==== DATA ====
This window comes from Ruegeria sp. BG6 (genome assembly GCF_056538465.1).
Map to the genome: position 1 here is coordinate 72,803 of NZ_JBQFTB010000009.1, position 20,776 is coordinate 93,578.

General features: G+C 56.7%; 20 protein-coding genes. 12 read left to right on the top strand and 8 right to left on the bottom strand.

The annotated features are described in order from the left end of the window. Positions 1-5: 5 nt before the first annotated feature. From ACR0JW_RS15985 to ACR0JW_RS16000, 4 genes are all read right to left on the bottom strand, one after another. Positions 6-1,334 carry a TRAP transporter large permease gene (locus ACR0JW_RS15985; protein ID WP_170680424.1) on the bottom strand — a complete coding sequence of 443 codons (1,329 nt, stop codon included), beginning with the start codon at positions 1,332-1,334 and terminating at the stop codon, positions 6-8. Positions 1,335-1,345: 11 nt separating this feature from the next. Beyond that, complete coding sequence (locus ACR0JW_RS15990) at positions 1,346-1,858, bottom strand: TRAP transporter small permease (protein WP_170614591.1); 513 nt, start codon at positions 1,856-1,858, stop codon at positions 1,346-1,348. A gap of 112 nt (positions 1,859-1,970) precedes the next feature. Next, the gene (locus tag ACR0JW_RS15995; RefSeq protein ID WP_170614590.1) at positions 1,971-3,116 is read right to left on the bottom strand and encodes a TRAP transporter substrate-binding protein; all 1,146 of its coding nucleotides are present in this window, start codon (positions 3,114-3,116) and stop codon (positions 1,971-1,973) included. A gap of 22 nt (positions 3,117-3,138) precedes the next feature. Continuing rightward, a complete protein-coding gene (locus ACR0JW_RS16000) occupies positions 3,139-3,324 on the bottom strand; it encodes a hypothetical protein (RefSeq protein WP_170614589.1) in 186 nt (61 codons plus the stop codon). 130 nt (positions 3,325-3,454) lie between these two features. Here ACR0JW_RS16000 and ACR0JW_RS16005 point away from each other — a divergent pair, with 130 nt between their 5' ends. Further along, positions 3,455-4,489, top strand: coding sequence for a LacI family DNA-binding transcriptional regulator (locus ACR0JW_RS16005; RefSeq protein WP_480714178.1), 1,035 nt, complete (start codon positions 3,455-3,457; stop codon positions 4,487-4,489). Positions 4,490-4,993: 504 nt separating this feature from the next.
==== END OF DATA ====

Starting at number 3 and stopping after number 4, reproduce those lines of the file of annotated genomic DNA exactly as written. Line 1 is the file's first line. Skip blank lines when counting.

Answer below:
General features: G+C 56.7%; 20 protein-coding genes. 12 read left to right on the top strand and 8 right to left on the bottom strand.

The annotated features are described in order from the left end of the window. Positions 1-5: 5 nt before the first annotated feature. From ACR0JW_RS15985 to ACR0JW_RS16000, 4 genes are all read right to left on the bottom strand, one after another. Positions 6-1,334 carry a TRAP transporter large permease gene (locus ACR0JW_RS15985; protein ID WP_170680424.1) on the bottom strand — a complete coding sequence of 443 codons (1,329 nt, stop codon included), beginning with the start codon at positions 1,332-1,334 and terminating at the stop codon, positions 6-8. Positions 1,335-1,345: 11 nt separating this feature from the next. Beyond that, complete coding sequence (locus ACR0JW_RS15990) at positions 1,346-1,858, bottom strand: TRAP transporter small permease (protein WP_170614591.1); 513 nt, start codon at positions 1,856-1,858, stop codon at positions 1,346-1,348. A gap of 112 nt (positions 1,859-1,970) precedes the next feature. Next, the gene (locus tag ACR0JW_RS15995; RefSeq protein ID WP_170614590.1) at positions 1,971-3,116 is read right to left on the bottom strand and encodes a TRAP transporter substrate-binding protein; all 1,146 of its coding nucleotides are present in this window, start codon (positions 3,114-3,116) and stop codon (positions 1,971-1,973) included. A gap of 22 nt (positions 3,117-3,138) precedes the next feature. Continuing rightward, a complete protein-coding gene (locus ACR0JW_RS16000) occupies positions 3,139-3,324 on the bottom strand; it encodes a hypothetical protein (RefSeq protein WP_170614589.1) in 186 nt (61 codons plus the stop codon). 130 nt (positions 3,325-3,454) lie between these two features. Here ACR0JW_RS16000 and ACR0JW_RS16005 point away from each other — a divergent pair, with 130 nt between their 5' ends. Further along, positions 3,455-4,489, top strand: coding sequence for a LacI family DNA-binding transcriptional regulator (locus ACR0JW_RS16005; RefSeq protein WP_480714178.1), 1,035 nt, complete (start codon positions 3,455-3,457; stop codon positions 4,487-4,489). Positions 4,490-4,993: 504 nt separating this feature from the next.